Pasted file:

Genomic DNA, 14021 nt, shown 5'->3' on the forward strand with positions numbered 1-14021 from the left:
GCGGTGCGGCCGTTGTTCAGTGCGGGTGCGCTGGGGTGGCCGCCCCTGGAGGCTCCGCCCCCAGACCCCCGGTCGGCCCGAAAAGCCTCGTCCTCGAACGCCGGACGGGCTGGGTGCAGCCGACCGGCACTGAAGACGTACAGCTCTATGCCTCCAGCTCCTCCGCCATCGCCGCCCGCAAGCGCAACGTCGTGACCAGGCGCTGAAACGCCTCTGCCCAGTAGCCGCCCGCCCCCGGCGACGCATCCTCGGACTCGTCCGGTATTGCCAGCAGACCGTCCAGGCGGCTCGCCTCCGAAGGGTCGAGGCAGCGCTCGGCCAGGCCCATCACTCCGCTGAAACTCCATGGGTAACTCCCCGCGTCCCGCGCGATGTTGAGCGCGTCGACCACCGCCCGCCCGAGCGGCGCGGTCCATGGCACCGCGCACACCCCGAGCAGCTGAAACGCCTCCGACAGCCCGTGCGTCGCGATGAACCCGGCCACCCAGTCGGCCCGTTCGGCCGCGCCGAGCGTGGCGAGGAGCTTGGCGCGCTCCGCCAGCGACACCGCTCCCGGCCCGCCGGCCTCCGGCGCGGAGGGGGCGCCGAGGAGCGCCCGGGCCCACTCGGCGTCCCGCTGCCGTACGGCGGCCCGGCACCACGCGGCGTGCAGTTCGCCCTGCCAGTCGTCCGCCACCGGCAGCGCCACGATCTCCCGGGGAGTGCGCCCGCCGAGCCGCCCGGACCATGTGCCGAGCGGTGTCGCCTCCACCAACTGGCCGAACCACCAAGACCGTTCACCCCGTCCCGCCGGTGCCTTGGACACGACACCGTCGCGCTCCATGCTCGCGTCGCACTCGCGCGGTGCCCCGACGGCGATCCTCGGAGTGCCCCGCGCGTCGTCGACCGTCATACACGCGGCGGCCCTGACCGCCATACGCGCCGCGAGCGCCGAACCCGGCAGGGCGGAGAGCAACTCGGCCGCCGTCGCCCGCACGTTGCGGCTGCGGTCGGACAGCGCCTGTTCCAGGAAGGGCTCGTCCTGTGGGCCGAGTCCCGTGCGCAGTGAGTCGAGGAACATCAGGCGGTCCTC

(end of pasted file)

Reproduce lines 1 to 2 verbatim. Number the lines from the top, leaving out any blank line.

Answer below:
Genomic DNA, 14021 nt, shown 5'->3' on the forward strand with positions numbered 1-14021 from the left:
GCGGTGCGGCCGTTGTTCAGTGCGGGTGCGCTGGGGTGGCCGCCCCTGGAGGCTCCGCCCCCAGACCCCCGGTCGGCCCGAAAAGCCTCGTCCTCGAACGCCGGACGGGCTGGGTGCAGCCGACCGGCACTGAAGACGTACAGCTCTATGCCTCCAGCTCCTCCGCCATCGCCGCCCGCAAGCGCAACGTCGTGACCAGGCGCTGAAACGCCTCTGCCCAGTAGCCGCCCGCCCCCGGCGACGCATCCTCGGACTCGTCCGGTATTGCCAGCAGACCGTCCAGGCGGCTCGCCTCCGAAGGGTCGAGGCAGCGCTCGGCCAGGCCCATCACTCCGCTGAAACTCCATGGGTAACTCCCCGCGTCCCGCGCGATGTTGAGCGCGTCGACCACCGCCCGCCCGAGCGGCGCGGTCCATGGCACCGCGCACACCCCGAGCAGCTGAAACGCCTCCGACAGCCCGTGCGTCGCGATGAACCCGGCCACCCAGTCGGCCCGTTCGGCCGCGCCGAGCGTGGCGAGGAGCTTGGCGCGCTCCGCCAGCGACACCGCTCCCGGCCCGCCGGCCTCCGGCGCGGAGGGGGCGCCGAGGAGCGCCCGGGCCCACTCGGCGTCCCGCTGCCGTACGGCGGCCCGGCACCACGCGGCGTGCAGTTCGCCCTGCCAGTCGTCCGCCACCGGCAGCGCCACGATCTCCCGGGGAGTGCGCCCGCCGAGCCGCCCGGACCATGTGCCGAGCGGTGTCGCCTCCACCAACTGGCCGAACCACCAAGACCGTTCACCCCGTCCCGCCGGTGCCTTGGACACGACACCGTCGCGCTCCATGCTCGCGTCGCACTCGCGCGGTGCCCCGACGGCGATCCTCGGAGTGCCCCGCGCGTCGTCGACCGTCATACACGCGGCGGCCCTGACCGCCATACGCGCCGCGAGCGCCGAACCCGGCAGGGCGGAGAGCAACTCGGCCGCCGTCGCCCGCACGTTGCGGCTGCGGTCGGACAGCGCCTGTTCCAGGAAGGGCTCGTCCTGTGGGCCGAGTCCCGTGCGCAGTGAGTCGAGGAACATCAGGCGGTCCTC